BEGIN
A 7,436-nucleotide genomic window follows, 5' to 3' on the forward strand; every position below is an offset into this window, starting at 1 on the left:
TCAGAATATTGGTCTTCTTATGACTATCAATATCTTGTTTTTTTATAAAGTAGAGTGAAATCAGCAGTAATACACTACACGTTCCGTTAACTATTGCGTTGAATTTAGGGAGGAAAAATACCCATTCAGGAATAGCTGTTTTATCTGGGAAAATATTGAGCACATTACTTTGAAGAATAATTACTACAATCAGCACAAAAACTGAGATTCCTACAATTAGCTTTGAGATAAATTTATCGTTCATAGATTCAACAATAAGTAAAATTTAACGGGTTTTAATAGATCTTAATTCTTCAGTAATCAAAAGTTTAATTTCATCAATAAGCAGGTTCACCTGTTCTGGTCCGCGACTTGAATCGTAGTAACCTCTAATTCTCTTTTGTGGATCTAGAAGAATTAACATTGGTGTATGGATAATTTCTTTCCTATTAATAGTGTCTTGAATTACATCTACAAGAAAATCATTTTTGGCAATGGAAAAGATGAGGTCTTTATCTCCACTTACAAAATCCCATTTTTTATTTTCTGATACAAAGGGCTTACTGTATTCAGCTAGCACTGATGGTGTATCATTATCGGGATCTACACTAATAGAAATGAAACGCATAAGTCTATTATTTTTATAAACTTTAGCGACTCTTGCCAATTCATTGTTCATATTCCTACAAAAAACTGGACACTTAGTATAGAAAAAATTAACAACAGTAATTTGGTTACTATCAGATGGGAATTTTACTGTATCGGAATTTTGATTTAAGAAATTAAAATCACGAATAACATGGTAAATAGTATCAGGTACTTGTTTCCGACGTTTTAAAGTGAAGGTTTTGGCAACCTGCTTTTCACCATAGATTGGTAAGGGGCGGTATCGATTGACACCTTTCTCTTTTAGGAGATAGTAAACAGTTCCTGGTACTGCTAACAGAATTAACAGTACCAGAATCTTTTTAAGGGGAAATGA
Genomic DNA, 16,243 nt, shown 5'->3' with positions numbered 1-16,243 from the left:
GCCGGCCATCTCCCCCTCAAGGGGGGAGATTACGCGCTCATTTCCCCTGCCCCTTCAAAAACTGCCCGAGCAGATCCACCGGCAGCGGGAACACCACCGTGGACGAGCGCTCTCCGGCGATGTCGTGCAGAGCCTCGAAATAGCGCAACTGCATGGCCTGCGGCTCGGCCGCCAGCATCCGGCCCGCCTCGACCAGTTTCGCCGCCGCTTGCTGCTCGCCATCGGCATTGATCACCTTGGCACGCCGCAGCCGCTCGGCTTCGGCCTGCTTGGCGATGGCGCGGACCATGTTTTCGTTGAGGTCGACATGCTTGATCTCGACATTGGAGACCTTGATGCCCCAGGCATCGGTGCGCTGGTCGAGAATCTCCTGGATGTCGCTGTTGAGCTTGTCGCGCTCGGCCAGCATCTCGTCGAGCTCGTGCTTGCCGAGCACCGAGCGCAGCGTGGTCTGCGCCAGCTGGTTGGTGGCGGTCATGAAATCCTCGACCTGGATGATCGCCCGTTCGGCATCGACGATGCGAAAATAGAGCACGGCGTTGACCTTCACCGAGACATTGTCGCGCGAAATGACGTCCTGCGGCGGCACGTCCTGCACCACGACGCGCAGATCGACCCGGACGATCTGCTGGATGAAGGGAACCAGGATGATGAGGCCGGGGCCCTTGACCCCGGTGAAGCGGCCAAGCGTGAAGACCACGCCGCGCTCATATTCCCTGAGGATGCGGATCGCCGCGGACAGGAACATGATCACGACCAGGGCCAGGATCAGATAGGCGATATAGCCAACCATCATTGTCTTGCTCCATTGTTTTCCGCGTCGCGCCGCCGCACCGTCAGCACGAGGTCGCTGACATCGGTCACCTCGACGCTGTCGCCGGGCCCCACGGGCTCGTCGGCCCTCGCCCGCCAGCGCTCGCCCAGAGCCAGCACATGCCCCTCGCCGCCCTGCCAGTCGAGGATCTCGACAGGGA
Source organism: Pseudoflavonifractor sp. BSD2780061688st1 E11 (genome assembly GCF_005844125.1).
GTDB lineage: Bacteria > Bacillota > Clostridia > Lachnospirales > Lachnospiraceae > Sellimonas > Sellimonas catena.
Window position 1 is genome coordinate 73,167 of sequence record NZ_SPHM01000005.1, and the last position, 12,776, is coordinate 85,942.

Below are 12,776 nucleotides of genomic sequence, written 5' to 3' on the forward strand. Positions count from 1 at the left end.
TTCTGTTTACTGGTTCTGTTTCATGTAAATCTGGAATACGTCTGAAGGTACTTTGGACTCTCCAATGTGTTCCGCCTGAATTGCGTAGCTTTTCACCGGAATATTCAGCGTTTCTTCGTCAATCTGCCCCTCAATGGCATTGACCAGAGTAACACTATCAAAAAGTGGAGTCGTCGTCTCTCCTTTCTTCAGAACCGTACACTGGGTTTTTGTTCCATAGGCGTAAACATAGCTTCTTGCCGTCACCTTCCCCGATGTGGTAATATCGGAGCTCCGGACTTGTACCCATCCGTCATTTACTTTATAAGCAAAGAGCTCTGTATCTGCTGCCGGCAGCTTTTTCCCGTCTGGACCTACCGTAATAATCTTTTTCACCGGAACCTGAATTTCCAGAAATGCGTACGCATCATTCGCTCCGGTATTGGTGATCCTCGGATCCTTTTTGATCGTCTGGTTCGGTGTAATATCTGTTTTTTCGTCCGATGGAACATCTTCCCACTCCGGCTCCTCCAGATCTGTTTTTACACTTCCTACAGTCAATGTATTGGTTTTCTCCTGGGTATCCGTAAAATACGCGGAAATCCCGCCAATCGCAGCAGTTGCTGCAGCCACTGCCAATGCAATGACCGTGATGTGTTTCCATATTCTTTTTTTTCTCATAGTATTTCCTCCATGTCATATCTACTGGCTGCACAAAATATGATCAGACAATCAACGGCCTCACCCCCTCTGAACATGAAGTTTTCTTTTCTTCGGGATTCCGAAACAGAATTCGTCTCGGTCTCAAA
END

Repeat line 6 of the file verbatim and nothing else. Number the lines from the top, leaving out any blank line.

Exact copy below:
GTDB lineage: Bacteria > Bacillota > Clostridia > Lachnospirales > Lachnospiraceae > Sellimonas > Sellimonas catena.